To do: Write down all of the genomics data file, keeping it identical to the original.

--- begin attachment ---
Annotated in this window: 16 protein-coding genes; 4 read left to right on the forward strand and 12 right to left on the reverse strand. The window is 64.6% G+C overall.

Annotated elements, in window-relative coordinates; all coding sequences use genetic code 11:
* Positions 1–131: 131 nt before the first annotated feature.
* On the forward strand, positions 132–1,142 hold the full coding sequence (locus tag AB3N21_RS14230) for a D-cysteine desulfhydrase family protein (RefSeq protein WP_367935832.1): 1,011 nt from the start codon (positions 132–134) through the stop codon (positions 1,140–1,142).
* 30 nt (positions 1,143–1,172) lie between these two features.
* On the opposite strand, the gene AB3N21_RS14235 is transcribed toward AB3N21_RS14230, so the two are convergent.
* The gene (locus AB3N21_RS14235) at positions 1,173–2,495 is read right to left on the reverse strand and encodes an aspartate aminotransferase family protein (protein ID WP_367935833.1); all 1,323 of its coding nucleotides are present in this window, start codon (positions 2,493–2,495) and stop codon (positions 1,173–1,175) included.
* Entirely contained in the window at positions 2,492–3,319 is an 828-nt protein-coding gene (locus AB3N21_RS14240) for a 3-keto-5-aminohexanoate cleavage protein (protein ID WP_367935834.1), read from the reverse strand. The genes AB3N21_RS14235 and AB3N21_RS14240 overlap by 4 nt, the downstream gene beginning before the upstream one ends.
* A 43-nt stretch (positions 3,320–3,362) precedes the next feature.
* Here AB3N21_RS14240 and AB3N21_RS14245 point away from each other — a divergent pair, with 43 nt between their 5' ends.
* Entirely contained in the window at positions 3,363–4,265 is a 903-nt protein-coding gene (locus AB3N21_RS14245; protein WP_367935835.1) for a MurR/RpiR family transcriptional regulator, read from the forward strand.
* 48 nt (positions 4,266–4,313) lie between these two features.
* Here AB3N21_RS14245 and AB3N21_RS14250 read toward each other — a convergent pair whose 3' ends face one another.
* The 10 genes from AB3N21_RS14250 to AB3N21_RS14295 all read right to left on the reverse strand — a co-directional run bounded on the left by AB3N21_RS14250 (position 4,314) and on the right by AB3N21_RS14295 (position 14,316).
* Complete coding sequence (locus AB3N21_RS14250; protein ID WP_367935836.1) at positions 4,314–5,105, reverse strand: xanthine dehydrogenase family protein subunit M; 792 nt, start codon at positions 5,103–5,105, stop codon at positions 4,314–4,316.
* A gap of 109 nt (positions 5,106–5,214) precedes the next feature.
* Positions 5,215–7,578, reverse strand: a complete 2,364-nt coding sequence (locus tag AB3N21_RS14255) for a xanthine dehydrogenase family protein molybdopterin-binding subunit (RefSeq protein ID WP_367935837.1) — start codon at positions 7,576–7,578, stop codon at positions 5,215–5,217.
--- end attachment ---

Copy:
Annotated in this window: 16 protein-coding genes; 4 read left to right on the forward strand and 12 right to left on the reverse strand. The window is 64.6% G+C overall.

Annotated elements, in window-relative coordinates; all coding sequences use genetic code 11:
* Positions 1–131: 131 nt before the first annotated feature.
* On the forward strand, positions 132–1,142 hold the full coding sequence (locus tag AB3N21_RS14230) for a D-cysteine desulfhydrase family protein (RefSeq protein WP_367935832.1): 1,011 nt from the start codon (positions 132–134) through the stop codon (positions 1,140–1,142).
* 30 nt (positions 1,143–1,172) lie between these two features.
* On the opposite strand, the gene AB3N21_RS14235 is transcribed toward AB3N21_RS14230, so the two are convergent.
* The gene (locus AB3N21_RS14235) at positions 1,173–2,495 is read right to left on the reverse strand and encodes an aspartate aminotransferase family protein (protein ID WP_367935833.1); all 1,323 of its coding nucleotides are present in this window, start codon (positions 2,493–2,495) and stop codon (positions 1,173–1,175) included.
* Entirely contained in the window at positions 2,492–3,319 is an 828-nt protein-coding gene (locus AB3N21_RS14240) for a 3-keto-5-aminohexanoate cleavage protein (protein ID WP_367935834.1), read from the reverse strand. The genes AB3N21_RS14235 and AB3N21_RS14240 overlap by 4 nt, the downstream gene beginning before the upstream one ends.
* A 43-nt stretch (positions 3,320–3,362) precedes the next feature.
* Here AB3N21_RS14240 and AB3N21_RS14245 point away from each other — a divergent pair, with 43 nt between their 5' ends.
* Entirely contained in the window at positions 3,363–4,265 is a 903-nt protein-coding gene (locus AB3N21_RS14245; protein WP_367935835.1) for a MurR/RpiR family transcriptional regulator, read from the forward strand.
* 48 nt (positions 4,266–4,313) lie between these two features.
* Here AB3N21_RS14245 and AB3N21_RS14250 read toward each other — a convergent pair whose 3' ends face one another.
* The 10 genes from AB3N21_RS14250 to AB3N21_RS14295 all read right to left on the reverse strand — a co-directional run bounded on the left by AB3N21_RS14250 (position 4,314) and on the right by AB3N21_RS14295 (position 14,316).
* Complete coding sequence (locus AB3N21_RS14250; protein ID WP_367935836.1) at positions 4,314–5,105, reverse strand: xanthine dehydrogenase family protein subunit M; 792 nt, start codon at positions 5,103–5,105, stop codon at positions 4,314–4,316.
* A gap of 109 nt (positions 5,106–5,214) precedes the next feature.
* Positions 5,215–7,578, reverse strand: a complete 2,364-nt coding sequence (locus tag AB3N21_RS14255) for a xanthine dehydrogenase family protein molybdopterin-binding subunit (RefSeq protein ID WP_367935837.1) — start codon at positions 7,576–7,578, stop codon at positions 5,215–5,217.